There were 21 investigations in 2014, 35 in 2015; 34 in 2016 and 20 to date this year.
This pattern is reflected in Europe with the European Commission’s Food Fraud Network dealing with 156 cases in 2016, up from 108 in 2015 and 60 in 2014.
Protecting food chain and consumers
Combatting increasing levels of fraud requires inter-agency collaboration and intelligence-led insights to protect the food chain and consumer interests and health, according to speakers at a two-day conference in Ireland.
More than 300 delegates attended Safeguarding the Food Chain – Protecting Authenticity and Integrity hosted by the FSAI in partnership with safefood.
It looked at how regulators, inspectors, industry, scientists and academics can collaborate to protect consumers when violations of food law are detected in relation to food crime.
The event covered authenticity and integrity of food, the public health implications and prevention and control strategies.
Dr Pamela Byrne, CEO of FSAI, said it must remain vigilant and enhance inspection and enforcement systems to keep pace with new and emerging risks.
“Now more than ever with the increasing globalisation of food there is a need for increased focus on ensuring a secure, safe and authentic food supply chain as consumers have a right to expect the food they purchase is unadulterated, contains what is described on the label and ultimately is safe and trustworthy,” she said.
“The more we know about food crime, the motivation behind it, the potential threat it poses to our €26bn food and drink manufacturing industry; the more we can develop expert and intelligence-based approaches to focus investigations on the highest risk areas.”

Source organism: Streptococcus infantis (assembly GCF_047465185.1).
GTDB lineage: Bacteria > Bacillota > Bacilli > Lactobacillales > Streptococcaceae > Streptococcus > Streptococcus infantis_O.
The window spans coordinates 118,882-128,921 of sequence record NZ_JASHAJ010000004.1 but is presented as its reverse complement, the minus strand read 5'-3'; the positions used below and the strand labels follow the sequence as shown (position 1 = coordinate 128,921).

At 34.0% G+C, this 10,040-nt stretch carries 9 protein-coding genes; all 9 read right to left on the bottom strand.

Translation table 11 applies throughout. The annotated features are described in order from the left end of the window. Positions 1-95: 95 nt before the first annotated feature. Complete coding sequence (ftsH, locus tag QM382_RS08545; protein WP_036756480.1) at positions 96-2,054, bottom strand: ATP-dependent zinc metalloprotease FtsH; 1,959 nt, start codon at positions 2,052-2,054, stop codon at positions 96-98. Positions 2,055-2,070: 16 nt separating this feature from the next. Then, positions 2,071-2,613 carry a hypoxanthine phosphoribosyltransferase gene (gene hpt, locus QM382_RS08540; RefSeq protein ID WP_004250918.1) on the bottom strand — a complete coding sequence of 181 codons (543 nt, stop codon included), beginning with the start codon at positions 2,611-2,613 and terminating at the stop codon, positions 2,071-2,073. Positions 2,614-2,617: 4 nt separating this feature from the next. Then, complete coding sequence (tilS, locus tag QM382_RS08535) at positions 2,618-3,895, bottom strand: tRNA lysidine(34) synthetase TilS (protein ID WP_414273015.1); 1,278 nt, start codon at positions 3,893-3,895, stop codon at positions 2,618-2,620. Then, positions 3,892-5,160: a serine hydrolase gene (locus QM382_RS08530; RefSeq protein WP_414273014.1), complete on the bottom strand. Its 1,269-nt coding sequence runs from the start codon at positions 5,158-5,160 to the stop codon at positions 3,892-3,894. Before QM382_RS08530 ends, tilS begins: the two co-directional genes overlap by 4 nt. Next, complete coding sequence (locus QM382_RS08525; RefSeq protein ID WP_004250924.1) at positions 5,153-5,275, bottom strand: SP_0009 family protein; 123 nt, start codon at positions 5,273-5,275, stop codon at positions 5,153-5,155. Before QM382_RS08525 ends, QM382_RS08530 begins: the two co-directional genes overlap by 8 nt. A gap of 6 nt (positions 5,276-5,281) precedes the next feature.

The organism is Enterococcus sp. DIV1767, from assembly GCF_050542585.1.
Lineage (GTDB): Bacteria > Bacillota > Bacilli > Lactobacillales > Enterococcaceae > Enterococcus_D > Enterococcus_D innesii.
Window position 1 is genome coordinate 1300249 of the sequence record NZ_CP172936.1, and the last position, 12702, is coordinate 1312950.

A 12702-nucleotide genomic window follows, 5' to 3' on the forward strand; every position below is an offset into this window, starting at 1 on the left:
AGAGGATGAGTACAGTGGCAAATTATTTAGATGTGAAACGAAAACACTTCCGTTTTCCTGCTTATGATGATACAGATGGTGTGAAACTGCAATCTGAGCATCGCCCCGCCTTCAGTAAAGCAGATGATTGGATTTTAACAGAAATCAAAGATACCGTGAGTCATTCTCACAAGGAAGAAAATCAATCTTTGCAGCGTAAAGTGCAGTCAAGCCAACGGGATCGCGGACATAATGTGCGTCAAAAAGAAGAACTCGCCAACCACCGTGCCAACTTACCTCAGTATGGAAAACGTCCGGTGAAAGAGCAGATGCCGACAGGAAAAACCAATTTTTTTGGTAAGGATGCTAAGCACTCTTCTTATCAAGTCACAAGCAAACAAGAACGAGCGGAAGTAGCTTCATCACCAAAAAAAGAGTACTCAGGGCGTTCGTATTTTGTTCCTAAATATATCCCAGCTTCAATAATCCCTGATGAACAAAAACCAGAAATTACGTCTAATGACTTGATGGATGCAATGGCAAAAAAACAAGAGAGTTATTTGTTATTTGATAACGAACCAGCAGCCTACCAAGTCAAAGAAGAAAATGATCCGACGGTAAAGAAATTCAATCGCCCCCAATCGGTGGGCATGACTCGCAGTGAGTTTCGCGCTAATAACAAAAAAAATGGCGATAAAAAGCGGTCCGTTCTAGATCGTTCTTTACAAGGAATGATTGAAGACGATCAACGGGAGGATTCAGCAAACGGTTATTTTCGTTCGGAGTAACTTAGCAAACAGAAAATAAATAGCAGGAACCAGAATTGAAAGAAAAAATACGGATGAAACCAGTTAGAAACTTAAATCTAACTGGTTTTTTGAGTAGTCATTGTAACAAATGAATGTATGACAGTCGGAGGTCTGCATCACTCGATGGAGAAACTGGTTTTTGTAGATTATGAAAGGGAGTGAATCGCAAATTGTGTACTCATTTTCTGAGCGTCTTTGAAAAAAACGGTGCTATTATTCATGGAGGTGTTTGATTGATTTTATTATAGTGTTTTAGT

Focus of Irish investigations
Dr Byrne said Irish investigations have focussed on fish, olive oil, honey, soft drinks, alcohol and beef.
“All provide evidence that while current controls are effective there are always opportunities to enhance them, strengthen national protocols and further increase collaboration with our enforcement colleagues in the official agencies, Revenue & Customs and An Garda Síochána.”
Ray Dolan, CEO of safefood, said it can help share knowledge and enhance relationships to maintain consumer confidence in the food chain.
“The recent Brexit vote also poses many wide-ranging issues for consumers when it comes to our food authenticity and traceability.”
Bérengère Dreno, specialist intellectual property crime at Europol, said food fraud harms consumers and the economy of all EU Member States.
“Intelligence gathered at Europol clearly shows the involvement of organised criminal groups in these illicit activities.”
Digitalisation in food safety
Meanwhile, emerging digital innovation is creating opportunities in the industry according to speakers at the 9th annual Maple Leaf Foods Food Safety Symposium.
More than 250 attendees from 130 companies and organizations discussed issues and trends in food safety.
Topics included traceability using blockchain, DNA-based analytics and regulatory developments such as risk based modeling to drive outcome based inspection.
Maple Leaf Foods is a protein company employing 11,500 people and does business in North America and Asia.
Speakers included Frank Yiannas, VP, food safety and health at Walmart; Paul Glover, president, Canadian Food Inspection Agency; Hugo Andres Gutierrez, VP, quality, food safety & regulatory affairs at The Hershey Company; Martin Wiedmann, professor of food safety at Cornell University and Tom Zander, SVP & general manager, Food & Beverage at Ecolab.